Tense Dallas BLM Protest Yields No Violence


A reported 100 demonstrators showed up for a Dallas Black Lives Matter solidarity march Thursday night. Despite a few tense moments, the protest remained tame. Dallas police made no arrests.

The demonstration, called “Enough is Enough,” was organized by the Next Generation Action Network, the same social justice warriors who orchestrated the Dallas Black Lives Matter protest that ended with the fatal shootings of five Dallas police officers.

This event began with a 6:30 p.m. rally at Dallas’ Garden Park, only blocks away from where gunman Micah X. Johnson killed four Dallas police, one Dallas Area Rapid Transit (DART) officer, and injured nine others in uniform on July 7. The group denied any connection to Johnson.

Next Generation Action Network asserted their protest was not anti-police but was an anti-police brutality and violence against black people rally. On Facebook, they posted “these heinous acts by out of control police officers have to stop.” They listed the deaths of Terence Crutcher in Tulsa, Tyre King in Columbus, Terrence Sterling in Washington D.C., and Keith Lamont Scott in Charlotte, who police say had a gun and not a book at the time he was fatally shot.

At Thursday’s protest, police presence was virtually undetectable until protesters spilled onto downtown streets. They chanted “No justice! Shut it down!” and “Hands up! Don’t Shoot!” as officers suddenly swarmed the area, confronting them in the middle of the road. Some police wore tactical gear. Apparently, the Dallas Police Department (DPD) only asked march participants to do one thing — stay on sidewalks and do not block traffic.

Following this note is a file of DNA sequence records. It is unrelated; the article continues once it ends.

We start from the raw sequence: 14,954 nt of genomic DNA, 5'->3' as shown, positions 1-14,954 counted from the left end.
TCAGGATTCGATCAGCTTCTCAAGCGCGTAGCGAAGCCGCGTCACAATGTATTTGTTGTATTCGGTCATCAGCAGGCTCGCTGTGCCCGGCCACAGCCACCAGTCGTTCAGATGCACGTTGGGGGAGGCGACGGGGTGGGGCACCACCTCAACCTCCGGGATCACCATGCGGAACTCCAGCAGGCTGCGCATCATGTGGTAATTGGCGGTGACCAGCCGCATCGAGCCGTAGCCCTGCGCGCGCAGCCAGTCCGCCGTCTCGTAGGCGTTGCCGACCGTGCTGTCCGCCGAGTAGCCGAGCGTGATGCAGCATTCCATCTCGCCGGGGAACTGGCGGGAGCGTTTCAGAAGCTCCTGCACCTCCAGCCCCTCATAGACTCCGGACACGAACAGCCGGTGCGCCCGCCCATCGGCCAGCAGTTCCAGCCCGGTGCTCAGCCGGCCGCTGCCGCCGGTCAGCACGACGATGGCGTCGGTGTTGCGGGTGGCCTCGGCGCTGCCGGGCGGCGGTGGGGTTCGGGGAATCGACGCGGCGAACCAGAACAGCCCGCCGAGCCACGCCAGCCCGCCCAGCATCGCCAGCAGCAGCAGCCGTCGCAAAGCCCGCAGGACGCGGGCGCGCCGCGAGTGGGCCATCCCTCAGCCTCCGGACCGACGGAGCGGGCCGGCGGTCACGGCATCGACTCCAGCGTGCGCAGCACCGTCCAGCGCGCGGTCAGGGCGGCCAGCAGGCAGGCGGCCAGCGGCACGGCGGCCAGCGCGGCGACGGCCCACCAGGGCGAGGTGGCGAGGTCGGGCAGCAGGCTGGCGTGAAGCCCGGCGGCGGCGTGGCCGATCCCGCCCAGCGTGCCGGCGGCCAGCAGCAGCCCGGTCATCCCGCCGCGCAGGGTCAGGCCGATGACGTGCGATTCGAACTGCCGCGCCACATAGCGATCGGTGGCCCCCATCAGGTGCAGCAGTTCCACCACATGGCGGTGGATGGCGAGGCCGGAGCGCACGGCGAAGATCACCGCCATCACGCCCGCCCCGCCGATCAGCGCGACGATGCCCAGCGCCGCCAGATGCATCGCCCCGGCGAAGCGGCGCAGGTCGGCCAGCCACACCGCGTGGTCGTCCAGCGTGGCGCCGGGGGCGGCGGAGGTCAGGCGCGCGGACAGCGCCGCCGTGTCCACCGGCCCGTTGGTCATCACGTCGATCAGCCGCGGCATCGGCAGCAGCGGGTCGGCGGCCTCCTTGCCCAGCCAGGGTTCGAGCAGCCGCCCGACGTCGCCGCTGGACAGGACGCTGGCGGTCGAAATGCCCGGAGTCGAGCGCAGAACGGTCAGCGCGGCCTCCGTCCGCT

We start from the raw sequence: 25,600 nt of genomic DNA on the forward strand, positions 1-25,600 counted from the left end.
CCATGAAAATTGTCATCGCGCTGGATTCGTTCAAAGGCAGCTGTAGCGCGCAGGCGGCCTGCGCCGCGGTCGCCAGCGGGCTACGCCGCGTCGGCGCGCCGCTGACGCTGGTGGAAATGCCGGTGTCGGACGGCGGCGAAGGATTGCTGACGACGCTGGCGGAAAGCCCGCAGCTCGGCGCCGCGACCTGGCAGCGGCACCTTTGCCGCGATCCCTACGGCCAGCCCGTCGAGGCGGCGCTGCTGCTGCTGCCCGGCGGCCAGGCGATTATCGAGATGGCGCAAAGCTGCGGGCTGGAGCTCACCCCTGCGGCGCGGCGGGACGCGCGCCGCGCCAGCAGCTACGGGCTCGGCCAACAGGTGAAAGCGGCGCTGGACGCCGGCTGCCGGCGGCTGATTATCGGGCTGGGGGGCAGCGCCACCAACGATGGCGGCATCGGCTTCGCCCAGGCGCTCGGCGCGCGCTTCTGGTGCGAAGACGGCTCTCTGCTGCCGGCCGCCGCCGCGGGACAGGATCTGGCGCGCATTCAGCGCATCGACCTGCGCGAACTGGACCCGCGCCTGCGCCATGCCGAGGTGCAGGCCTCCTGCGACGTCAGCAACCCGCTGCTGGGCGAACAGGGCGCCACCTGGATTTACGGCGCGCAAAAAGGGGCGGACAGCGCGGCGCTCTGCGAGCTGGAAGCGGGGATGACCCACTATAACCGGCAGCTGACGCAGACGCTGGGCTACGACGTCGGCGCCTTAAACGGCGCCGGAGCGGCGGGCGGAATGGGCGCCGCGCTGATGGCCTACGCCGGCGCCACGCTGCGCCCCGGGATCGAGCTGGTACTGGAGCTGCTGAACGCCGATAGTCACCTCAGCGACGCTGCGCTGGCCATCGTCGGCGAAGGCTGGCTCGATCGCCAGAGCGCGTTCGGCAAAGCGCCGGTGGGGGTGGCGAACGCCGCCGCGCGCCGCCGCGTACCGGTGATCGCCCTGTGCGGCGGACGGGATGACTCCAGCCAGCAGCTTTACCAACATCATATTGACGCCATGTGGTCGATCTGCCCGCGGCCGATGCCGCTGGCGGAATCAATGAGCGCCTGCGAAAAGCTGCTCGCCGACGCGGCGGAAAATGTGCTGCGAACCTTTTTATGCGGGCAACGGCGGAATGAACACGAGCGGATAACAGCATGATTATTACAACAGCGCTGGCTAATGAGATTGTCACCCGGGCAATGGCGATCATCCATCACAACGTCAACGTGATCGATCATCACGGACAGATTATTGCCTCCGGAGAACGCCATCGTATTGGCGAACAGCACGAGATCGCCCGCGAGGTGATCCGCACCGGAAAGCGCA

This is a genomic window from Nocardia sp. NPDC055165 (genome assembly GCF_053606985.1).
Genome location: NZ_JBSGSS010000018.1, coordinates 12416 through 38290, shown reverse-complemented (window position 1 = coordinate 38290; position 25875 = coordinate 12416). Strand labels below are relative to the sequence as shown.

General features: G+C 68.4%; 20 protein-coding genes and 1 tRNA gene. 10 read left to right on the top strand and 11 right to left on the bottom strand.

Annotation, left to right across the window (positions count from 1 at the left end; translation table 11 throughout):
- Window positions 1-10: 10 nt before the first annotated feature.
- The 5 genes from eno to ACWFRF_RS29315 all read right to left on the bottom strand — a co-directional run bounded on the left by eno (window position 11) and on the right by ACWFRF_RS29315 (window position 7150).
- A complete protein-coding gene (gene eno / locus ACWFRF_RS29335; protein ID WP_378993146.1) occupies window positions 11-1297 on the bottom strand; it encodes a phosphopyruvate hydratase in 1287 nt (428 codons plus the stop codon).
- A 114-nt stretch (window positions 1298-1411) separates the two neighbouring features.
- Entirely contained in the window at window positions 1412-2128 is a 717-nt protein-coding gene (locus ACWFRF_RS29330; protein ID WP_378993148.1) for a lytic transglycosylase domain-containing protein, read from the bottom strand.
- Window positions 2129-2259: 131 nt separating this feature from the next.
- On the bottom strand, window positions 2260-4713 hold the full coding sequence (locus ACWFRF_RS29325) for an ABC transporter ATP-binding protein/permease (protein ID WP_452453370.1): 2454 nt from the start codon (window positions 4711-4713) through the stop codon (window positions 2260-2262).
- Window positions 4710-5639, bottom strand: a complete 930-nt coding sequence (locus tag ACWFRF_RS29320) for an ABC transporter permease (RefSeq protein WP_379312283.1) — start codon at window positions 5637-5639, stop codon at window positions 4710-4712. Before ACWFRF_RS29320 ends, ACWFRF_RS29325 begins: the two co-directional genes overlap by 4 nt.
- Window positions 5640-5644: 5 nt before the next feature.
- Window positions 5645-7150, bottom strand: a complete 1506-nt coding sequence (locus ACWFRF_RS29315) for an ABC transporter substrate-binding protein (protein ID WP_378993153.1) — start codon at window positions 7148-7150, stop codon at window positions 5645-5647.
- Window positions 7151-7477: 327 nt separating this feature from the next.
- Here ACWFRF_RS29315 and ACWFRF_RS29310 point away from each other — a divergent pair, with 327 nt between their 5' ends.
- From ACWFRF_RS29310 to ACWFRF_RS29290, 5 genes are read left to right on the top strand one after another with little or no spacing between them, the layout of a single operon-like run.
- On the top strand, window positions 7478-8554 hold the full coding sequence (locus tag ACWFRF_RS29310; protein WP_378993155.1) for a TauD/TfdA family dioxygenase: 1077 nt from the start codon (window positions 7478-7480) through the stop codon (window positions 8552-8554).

Quickly, this gave way to cooperation and officers retreated. Other than this, some agitators got into verbal fights with a small group of Black the Blue supporters and All Lives Matter proponents. A few called police “cowards,” KTVT tweeted. Still, no violence ensued. The demonstration wrapped up by 9 o’clock.

Next Generation Action Network founder Dominique Alexander, 27, made an appearance at the earlier park rally, surprising many since he was recently jailed to serve five years for repeat violations on an existing probation sentence from a 2009 child abuse conviction. KTVT reported a judge recalculated Alexander’s sentence based on time already served and released him Thursday morning.

Alexander, a convicted felon and minister, attended the rally with the activist group’s attorney Kim T. Cole. After the Dallas police attack, Alexander insisted enough time passed for grieving the loss of the massacred officers. He scheduled a July 29 “police brutality” protest against the wishes of Dallas Police Chief David Brown, who asked Alexander by email: “What’s more important than our officers safety…cancel it and don’t schedule anymore in the downtown area…I insist.”

Thursday afternoon, Cole held a press conference outside of DPD headquarters. She called for “serious police reform not only in Dallas but across the country” and alleged an unidentified person was killed by Dallas police in late August. She questioned DPD’s “transparency,” asserting the department withheld information about purported police brutality.

The department indicated otherwise saying they posted on the DPD blog about 19-year police veteran Christopher Wagner, who fatally shot a 36-year-old man, Elias Portillo. However, this followed Portillo fleeing from a traffic stop on foot with a handgun. It turned into a police chase where the suspect, Portillo, did not obey the officer’s commands and pointed the weapon at Wagner. The Dallas Morning News reported Portillo had a criminal history including arrests for aggravated assault with a deadly weapon, evading arrest and theft.

Follow Merrill Hope, a member of the original Breitbart Texas team, on Twitter.


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